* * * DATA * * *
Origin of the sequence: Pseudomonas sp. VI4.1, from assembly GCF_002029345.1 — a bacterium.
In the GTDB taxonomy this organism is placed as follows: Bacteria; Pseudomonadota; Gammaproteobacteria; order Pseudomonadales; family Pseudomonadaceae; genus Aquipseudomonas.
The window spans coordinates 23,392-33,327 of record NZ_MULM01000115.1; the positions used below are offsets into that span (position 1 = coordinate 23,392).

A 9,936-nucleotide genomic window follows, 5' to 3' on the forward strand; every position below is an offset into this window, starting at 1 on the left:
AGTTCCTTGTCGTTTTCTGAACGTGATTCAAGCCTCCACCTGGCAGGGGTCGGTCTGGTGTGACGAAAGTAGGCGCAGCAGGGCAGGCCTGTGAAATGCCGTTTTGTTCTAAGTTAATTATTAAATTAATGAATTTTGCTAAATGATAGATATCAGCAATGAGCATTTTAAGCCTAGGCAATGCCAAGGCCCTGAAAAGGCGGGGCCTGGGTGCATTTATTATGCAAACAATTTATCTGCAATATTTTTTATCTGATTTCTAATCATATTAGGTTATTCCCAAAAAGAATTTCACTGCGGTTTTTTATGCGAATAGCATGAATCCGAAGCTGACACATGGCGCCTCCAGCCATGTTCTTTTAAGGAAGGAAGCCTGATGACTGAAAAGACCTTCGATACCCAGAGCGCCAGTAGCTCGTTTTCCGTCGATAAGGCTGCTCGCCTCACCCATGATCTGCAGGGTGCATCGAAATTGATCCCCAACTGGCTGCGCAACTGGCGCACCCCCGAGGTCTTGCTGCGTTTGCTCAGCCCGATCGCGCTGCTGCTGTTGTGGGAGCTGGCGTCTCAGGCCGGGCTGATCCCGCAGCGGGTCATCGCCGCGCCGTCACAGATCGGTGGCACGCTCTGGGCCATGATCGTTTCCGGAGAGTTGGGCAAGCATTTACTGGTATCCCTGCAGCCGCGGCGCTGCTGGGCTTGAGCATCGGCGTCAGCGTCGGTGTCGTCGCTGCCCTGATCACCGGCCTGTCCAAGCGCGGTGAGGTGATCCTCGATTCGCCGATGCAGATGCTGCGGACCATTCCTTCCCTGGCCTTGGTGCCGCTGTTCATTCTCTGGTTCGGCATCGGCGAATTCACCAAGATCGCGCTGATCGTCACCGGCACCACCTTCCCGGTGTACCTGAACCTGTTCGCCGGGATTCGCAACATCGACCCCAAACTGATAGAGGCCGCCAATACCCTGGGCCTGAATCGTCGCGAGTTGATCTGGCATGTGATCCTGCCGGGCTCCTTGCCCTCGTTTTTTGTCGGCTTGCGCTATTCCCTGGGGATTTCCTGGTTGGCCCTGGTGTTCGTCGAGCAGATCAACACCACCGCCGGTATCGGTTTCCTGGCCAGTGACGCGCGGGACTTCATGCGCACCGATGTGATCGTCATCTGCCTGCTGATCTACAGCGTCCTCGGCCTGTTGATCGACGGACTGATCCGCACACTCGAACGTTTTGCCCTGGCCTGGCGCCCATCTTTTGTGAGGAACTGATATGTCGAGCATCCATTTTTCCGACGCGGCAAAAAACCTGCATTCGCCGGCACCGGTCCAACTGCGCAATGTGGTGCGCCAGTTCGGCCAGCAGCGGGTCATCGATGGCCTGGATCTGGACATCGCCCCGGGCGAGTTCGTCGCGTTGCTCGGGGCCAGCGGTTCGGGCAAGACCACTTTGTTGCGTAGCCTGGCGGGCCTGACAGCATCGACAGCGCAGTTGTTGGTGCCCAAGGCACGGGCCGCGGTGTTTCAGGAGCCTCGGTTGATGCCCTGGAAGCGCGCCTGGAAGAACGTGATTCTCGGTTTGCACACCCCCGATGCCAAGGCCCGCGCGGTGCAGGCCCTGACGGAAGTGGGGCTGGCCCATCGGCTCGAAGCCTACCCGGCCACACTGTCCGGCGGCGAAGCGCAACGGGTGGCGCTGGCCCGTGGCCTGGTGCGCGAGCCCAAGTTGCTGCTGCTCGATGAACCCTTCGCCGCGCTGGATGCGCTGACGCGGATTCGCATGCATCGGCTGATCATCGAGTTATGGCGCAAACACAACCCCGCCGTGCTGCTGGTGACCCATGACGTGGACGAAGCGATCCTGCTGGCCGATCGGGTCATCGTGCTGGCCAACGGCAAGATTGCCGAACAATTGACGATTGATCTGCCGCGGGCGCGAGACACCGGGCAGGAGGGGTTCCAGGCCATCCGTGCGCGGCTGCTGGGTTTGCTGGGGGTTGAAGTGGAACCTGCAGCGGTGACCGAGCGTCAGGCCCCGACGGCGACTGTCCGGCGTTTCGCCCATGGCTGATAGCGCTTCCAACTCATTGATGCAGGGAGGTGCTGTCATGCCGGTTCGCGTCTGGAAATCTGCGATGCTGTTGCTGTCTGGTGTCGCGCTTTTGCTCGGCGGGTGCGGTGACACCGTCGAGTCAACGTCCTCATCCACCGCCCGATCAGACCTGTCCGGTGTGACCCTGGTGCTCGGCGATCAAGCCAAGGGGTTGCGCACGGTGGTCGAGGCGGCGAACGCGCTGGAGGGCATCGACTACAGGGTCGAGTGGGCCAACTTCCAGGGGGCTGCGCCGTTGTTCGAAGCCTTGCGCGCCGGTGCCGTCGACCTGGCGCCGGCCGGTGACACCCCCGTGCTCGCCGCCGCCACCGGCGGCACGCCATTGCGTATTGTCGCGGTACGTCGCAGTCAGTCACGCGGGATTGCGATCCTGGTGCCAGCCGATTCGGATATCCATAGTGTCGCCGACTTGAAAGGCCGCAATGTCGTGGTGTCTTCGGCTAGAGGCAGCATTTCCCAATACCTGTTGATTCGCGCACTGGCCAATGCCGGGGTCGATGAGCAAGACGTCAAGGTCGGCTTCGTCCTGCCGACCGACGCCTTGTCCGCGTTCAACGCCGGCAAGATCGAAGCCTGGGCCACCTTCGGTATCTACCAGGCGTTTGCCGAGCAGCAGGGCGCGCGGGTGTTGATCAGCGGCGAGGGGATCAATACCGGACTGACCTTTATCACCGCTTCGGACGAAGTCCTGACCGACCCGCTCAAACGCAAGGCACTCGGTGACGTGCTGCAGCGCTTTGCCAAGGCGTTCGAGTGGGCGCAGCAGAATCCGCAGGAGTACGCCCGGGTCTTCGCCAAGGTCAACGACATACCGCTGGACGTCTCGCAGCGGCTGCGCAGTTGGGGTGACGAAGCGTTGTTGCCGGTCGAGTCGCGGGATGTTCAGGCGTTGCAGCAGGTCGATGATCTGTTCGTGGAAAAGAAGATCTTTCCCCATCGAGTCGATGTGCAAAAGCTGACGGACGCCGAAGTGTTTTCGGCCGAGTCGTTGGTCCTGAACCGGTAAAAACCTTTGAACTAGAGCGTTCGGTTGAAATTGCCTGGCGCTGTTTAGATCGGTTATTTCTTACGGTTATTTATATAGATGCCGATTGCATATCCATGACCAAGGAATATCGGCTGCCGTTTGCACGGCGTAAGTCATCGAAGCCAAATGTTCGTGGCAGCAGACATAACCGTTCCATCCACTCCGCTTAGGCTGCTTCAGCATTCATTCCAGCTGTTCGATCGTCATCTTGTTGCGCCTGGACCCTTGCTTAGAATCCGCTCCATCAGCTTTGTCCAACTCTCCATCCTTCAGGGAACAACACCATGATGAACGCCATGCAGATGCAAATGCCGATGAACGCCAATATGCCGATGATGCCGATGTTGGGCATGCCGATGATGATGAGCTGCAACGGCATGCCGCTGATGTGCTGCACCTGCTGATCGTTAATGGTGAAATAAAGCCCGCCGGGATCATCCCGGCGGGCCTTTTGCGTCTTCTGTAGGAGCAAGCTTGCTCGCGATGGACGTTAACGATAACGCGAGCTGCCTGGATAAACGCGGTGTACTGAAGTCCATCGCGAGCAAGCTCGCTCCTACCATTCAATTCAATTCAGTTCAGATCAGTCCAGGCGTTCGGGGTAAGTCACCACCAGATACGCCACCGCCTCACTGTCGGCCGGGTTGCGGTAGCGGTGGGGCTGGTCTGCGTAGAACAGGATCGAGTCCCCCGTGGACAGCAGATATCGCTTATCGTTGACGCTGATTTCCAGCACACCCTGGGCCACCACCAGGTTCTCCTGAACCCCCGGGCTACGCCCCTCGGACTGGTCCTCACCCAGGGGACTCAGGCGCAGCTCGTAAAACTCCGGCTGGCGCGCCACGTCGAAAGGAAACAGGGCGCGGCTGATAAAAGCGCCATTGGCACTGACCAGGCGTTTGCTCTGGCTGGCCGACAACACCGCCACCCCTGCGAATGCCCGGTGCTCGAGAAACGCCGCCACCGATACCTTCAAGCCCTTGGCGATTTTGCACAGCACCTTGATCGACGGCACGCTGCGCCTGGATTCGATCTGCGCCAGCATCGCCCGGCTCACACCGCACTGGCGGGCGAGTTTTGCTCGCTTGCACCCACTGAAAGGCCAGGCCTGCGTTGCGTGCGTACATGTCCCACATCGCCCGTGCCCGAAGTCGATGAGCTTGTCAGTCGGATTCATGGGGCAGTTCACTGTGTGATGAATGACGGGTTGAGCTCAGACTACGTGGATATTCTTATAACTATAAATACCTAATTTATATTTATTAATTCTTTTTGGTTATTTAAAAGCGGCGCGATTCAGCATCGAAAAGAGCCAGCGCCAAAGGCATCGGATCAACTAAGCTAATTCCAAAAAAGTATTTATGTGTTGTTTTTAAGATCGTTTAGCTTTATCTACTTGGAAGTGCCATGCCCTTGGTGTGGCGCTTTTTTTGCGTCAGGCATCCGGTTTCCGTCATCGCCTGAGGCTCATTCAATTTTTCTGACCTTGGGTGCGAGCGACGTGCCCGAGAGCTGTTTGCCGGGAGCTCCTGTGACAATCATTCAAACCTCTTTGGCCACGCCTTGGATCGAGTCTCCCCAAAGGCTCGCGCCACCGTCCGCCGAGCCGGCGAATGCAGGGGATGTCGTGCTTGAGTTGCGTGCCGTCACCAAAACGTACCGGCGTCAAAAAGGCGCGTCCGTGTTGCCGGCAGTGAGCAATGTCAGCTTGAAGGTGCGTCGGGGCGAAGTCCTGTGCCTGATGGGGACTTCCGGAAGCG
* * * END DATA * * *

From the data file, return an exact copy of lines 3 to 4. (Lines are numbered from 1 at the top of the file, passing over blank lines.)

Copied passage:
The window spans coordinates 23,392-33,327 of record NZ_MULM01000115.1; the positions used below are offsets into that span (position 1 = coordinate 23,392).

A 9,936-nucleotide genomic window follows, 5' to 3' on the forward strand; every position below is an offset into this window, starting at 1 on the left: